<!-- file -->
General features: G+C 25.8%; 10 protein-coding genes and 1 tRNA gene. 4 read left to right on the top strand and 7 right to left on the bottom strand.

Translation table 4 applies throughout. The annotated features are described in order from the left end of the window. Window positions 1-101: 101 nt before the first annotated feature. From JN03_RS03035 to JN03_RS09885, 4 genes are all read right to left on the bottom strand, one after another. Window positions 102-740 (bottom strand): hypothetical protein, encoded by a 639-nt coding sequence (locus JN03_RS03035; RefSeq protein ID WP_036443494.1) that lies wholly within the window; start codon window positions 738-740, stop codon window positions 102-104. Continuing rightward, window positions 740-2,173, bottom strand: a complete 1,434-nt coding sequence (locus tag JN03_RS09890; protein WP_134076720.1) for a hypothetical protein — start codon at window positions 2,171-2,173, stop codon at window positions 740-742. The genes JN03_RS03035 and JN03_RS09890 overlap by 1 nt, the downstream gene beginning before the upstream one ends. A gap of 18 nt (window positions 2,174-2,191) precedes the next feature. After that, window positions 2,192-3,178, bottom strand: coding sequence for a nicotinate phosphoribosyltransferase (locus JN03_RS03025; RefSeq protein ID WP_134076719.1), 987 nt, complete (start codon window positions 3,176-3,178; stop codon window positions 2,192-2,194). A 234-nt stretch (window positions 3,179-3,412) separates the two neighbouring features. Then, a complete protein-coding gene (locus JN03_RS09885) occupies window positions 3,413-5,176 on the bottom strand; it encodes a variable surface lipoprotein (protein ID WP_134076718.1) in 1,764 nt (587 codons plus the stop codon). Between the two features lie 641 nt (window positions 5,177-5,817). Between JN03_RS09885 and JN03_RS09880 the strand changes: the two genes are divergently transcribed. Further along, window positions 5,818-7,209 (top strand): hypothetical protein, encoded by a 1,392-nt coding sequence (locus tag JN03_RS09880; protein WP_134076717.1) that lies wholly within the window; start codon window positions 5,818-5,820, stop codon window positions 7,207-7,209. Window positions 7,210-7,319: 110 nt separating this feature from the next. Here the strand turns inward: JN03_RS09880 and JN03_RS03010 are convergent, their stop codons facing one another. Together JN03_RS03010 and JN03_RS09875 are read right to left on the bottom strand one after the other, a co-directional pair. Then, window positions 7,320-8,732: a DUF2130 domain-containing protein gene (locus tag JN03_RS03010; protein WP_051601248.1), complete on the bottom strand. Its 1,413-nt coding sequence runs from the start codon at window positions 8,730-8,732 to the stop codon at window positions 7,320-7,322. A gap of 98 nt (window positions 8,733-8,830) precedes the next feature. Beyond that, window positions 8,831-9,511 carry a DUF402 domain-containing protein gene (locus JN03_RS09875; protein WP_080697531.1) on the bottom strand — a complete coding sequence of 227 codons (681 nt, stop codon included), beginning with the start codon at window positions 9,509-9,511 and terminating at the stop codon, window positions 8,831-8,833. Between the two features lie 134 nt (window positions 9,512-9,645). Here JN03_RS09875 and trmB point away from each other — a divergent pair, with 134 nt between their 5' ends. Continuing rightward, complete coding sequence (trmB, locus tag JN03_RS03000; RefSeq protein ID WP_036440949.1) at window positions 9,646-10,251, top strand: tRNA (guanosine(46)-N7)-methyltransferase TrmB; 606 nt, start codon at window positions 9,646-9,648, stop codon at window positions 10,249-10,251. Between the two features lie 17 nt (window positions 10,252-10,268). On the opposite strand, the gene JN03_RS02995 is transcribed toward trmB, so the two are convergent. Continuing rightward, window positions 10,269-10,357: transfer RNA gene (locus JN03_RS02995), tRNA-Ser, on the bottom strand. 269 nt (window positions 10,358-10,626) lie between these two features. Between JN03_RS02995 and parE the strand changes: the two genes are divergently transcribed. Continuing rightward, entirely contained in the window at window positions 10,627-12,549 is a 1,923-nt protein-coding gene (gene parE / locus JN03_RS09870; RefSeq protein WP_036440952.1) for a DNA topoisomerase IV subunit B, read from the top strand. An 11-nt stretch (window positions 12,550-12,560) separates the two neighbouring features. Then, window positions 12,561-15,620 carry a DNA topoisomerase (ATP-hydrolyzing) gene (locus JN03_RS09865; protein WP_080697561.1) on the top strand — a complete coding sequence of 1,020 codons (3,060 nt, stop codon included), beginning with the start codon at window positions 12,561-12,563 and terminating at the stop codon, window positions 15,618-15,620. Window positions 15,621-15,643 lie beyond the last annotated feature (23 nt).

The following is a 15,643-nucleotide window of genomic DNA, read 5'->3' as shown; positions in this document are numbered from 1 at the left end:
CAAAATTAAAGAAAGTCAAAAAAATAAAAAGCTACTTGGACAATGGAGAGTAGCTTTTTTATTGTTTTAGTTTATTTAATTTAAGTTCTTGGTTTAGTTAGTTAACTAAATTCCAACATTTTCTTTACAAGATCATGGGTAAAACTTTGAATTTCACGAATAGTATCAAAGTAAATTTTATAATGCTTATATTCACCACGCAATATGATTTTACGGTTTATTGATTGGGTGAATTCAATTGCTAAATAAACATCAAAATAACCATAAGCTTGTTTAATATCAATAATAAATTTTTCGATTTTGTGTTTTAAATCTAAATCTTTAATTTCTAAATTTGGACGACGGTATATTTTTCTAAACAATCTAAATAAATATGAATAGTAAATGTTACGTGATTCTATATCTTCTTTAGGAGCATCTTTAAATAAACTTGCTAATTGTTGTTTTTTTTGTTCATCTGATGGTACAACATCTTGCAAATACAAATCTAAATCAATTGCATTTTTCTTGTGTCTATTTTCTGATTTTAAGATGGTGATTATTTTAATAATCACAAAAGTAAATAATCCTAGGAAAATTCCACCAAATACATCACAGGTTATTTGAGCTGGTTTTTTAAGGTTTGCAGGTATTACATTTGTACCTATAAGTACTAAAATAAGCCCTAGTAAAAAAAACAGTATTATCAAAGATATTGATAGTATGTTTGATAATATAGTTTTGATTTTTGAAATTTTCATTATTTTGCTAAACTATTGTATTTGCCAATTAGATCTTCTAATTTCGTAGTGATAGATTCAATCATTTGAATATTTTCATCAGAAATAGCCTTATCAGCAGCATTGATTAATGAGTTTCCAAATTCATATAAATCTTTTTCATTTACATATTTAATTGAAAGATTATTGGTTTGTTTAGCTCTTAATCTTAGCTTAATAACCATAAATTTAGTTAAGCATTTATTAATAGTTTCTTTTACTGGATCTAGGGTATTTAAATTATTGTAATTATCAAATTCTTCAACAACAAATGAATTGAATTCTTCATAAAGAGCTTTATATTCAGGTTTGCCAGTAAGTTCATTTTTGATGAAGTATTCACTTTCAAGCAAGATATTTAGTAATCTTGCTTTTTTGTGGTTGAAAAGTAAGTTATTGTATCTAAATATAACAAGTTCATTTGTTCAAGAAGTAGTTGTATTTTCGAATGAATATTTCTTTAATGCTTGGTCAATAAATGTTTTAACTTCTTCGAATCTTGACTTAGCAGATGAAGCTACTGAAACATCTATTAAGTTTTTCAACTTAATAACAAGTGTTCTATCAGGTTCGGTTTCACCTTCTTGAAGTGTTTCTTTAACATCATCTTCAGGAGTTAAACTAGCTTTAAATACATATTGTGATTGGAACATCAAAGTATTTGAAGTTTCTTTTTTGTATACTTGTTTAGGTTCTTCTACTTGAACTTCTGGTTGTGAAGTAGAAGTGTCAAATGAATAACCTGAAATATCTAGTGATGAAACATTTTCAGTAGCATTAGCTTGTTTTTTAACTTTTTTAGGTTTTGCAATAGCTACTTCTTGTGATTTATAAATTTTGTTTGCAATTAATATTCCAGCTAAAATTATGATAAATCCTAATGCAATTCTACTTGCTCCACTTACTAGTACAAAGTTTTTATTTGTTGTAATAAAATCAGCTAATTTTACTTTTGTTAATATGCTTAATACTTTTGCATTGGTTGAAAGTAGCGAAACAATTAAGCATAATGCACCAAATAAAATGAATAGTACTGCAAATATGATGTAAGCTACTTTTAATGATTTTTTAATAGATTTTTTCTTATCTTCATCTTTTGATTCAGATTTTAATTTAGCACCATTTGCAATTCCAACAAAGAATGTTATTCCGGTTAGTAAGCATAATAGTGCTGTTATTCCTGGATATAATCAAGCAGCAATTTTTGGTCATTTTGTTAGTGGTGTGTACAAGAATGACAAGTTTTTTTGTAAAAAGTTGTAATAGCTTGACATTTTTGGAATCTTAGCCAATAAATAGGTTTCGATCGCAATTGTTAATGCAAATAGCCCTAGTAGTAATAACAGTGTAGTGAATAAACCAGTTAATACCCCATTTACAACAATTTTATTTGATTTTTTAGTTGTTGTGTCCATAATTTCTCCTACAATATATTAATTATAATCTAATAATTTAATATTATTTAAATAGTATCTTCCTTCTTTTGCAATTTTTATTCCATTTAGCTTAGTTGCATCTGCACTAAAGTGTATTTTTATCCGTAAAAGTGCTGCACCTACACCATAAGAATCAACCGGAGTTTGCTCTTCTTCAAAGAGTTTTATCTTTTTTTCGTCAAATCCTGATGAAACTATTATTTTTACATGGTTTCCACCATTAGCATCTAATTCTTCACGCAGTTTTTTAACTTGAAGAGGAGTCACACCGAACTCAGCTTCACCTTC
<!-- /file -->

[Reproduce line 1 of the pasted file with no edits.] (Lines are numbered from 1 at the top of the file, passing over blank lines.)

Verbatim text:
General features: G+C 25.8%; 10 protein-coding genes and 1 tRNA gene. 4 read left to right on the top strand and 7 right to left on the bottom strand.